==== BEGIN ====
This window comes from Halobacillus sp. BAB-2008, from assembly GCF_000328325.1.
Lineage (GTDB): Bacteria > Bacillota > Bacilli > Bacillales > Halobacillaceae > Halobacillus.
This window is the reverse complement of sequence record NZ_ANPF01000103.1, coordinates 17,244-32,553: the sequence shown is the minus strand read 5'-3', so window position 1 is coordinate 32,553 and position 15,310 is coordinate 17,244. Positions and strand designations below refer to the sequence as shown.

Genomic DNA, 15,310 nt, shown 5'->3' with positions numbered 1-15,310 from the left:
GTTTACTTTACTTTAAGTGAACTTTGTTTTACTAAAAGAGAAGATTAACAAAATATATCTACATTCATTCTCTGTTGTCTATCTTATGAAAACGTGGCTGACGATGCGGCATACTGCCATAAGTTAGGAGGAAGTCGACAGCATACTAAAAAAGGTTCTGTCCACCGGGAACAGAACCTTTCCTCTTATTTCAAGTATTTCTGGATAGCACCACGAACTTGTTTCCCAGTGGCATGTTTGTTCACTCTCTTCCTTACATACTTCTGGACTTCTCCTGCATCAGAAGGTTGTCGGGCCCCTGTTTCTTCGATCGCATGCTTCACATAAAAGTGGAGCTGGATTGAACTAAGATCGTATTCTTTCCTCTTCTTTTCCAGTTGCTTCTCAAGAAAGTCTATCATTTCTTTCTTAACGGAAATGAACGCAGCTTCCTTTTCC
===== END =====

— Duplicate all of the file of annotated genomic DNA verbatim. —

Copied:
This window comes from Halobacillus sp. BAB-2008, from assembly GCF_000328325.1.
Lineage (GTDB): Bacteria > Bacillota > Bacilli > Bacillales > Halobacillaceae > Halobacillus.
This window is the reverse complement of sequence record NZ_ANPF01000103.1, coordinates 17,244-32,553: the sequence shown is the minus strand read 5'-3', so window position 1 is coordinate 32,553 and position 15,310 is coordinate 17,244. Positions and strand designations below refer to the sequence as shown.

Genomic DNA, 15,310 nt, shown 5'->3' with positions numbered 1-15,310 from the left:
GTTTACTTTACTTTAAGTGAACTTTGTTTTACTAAAAGAGAAGATTAACAAAATATATCTACATTCATTCTCTGTTGTCTATCTTATGAAAACGTGGCTGACGATGCGGCATACTGCCATAAGTTAGGAGGAAGTCGACAGCATACTAAAAAAGGTTCTGTCCACCGGGAACAGAACCTTTCCTCTTATTTCAAGTATTTCTGGATAGCACCACGAACTTGTTTCCCAGTGGCATGTTTGTTCACTCTCTTCCTTACATACTTCTGGACTTCTCCTGCATCAGAAGGTTGTCGGGCCCCTGTTTCTTCGATCGCATGCTTCACATAAAAGTGGAGCTGGATTGAACTAAGATCGTATTCTTTCCTCTTCTTTTCCAGTTGCTTCTCAAGAAAGTCTATCATTTCTTTCTTAACGGAAATGAACGCAGCTTCCTTTTCC